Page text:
4. Disobedience to moral law does not necessarily mean that one lives an outwardly immoral life. A sinner can actually conform to every precept in the Bible from selfish motives or with a selfish intention.  He will do this to gratify himself.  He wants to create a good reputation here and hopes for salvation in eternity.  This is sin, maybe not outward immorality that all can see, but certainly no one would argue the fact that this is a show of morality.  Yet, the heart is still selfish after all.
  5. Disobedience to moral law is not feelings of enmity to God or man.  Though a person may be self-indulgent, they may not know that God hates this sin and thus have no feelings of hatred to God at all.  If he ever did have a revelation of God’s abhorrence of him for his sin and that God planned to punish him or even dispose of him, he would most likely have malicious and even revengeful feelings against God.  Sin does not mean this revengeful feeling, nor does it necessarily imply the same.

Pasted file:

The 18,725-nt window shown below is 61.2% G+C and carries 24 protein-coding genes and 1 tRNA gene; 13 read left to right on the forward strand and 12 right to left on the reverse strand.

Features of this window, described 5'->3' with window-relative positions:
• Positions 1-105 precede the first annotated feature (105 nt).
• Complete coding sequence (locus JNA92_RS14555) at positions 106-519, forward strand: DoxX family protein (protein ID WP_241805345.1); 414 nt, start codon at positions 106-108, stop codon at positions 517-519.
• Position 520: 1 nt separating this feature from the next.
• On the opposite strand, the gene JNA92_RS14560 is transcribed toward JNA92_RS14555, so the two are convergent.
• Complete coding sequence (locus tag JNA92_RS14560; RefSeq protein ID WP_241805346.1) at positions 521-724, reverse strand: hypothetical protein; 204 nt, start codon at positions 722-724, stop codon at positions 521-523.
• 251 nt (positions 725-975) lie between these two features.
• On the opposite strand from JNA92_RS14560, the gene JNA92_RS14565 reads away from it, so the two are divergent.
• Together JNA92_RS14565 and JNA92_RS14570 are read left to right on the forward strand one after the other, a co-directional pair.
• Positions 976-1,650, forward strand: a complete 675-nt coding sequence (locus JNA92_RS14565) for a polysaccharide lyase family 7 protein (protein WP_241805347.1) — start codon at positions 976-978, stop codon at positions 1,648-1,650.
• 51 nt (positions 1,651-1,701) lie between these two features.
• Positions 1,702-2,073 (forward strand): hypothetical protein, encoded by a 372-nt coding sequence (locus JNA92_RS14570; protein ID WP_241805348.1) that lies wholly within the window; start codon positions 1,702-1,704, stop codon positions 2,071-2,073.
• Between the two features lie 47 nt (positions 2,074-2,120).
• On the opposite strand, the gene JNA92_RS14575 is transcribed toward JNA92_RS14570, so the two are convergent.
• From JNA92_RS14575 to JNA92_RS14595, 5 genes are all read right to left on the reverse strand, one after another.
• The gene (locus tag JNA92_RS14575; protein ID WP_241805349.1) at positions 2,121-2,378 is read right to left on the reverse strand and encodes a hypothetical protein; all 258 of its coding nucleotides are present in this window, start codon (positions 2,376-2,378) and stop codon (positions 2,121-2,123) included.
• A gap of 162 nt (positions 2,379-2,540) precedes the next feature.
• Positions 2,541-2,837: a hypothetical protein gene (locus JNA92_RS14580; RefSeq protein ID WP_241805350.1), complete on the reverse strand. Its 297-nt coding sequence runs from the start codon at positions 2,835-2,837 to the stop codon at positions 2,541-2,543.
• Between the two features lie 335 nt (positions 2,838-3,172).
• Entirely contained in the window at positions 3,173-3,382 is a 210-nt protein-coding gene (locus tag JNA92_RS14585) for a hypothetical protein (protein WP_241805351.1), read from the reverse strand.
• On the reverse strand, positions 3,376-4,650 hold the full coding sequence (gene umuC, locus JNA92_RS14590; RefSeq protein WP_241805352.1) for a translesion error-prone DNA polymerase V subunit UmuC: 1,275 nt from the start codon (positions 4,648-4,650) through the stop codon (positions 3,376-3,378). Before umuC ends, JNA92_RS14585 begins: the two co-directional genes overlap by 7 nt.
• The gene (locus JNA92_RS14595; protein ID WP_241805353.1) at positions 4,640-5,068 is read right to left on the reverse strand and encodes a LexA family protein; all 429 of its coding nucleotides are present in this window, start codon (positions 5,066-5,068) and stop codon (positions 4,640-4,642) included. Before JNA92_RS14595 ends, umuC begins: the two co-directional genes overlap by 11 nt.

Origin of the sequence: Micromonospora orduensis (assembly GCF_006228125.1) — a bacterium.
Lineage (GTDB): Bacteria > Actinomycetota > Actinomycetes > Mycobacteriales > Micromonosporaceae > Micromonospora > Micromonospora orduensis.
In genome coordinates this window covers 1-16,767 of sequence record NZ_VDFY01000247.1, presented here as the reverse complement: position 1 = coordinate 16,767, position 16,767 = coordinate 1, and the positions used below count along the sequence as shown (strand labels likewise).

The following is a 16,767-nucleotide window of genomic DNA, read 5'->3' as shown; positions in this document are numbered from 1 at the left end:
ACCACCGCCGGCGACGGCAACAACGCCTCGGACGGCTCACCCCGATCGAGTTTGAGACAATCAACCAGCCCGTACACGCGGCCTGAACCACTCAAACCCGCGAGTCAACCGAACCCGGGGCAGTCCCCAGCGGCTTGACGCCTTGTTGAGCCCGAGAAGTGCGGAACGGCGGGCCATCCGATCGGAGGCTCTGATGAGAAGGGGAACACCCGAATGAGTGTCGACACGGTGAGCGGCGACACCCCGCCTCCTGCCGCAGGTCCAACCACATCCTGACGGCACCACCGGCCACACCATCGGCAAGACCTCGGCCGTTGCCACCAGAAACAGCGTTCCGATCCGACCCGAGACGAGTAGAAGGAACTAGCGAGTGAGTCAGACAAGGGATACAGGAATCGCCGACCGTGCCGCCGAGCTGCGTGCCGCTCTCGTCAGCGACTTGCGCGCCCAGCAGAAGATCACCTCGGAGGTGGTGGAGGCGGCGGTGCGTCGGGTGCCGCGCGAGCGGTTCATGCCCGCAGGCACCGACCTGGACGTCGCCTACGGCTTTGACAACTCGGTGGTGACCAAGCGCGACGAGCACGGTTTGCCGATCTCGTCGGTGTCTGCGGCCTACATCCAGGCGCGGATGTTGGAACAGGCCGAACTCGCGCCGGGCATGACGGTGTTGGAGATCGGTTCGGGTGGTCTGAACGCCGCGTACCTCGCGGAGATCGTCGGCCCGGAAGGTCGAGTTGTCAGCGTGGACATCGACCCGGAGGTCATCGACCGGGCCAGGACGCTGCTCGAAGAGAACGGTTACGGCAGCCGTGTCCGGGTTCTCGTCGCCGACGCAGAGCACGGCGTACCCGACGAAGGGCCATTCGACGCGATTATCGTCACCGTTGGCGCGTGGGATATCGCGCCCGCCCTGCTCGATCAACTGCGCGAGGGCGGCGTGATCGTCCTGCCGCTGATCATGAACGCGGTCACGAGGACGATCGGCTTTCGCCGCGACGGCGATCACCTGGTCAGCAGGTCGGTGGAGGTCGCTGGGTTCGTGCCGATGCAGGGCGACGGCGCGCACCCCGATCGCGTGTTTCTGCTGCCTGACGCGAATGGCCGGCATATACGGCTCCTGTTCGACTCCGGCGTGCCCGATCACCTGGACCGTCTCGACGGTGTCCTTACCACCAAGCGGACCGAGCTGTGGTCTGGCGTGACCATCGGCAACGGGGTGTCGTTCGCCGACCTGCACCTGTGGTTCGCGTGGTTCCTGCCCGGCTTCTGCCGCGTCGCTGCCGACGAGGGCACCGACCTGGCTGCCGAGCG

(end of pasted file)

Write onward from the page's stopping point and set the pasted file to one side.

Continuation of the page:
6. Sin, disobedience to moral law, does not imply a sinful nature such that there is a constitution that is sinful and prevents one from choosing to obey God and repent of his or her sins.  Adam and even were innocent and without sin, yet they sinned.  Angels in heaven sinned and were cast out of heaven for their sin.  Neither had a sinful nature, yet they chose to sin.  Both angels and Adam and Eve sinned when they yielded to temptation.  In both cases they preferred their own gratification to obedience to God.  They chose to make self gratification the end.  This was the sin that they committed.  It was not in their constitution.  They had no tendency to sin.  They, when strongly excited and tempted, yielded to unlawful indulgence.  So many have been taught that sin comes from a sinful nature but it is contrary to fact and to the teaching of the Bible as we will see in another place.  Too many people, even Christians, live lives of sin under the excuse that they have a sinful nature and just cannot help but sin.  That must mean that Adam and Eve had a sinful nature and that they could not help but sin.  True the Bible says in Romans 5:8 that “death passed upon all men, for that all have sinned.”  It does not say that sin passed upon all men but that death did.  The reason it gives is that all have sinned.  Each person is guilty for their own sin and cannot blame Adam and Eve for the choices that they make in their daily lives.  If sin were part of the constitution so that one could not help but sin then sin would not be a choice, it would be a part of the constitution of the sinner and he would not be guilty of any choice to commit sin.  If that were the case then God would be unjust for condemning a person to hell for something that they had no ability to avoid, that is to sin.  It is almost as if God would condemn man because he has no ability to fly like a bird and yet he has no wings to fly with.  Sin happens when a person is drawn aside through lusts, appetites, passions, and desires and under the inducement of the soul’s emotions and desires the will chooses that which will bring self-gratification.  The appetites are not sinful, the choice to be selfish is.  Man’s nature is not sinful but his love of self gratification is.  Saying that the constitution is sinful is contradicting God’s definition of sin and destroying the whole concept of morality and Christianity.  We will discuss this at a future place in our discussions of moral law.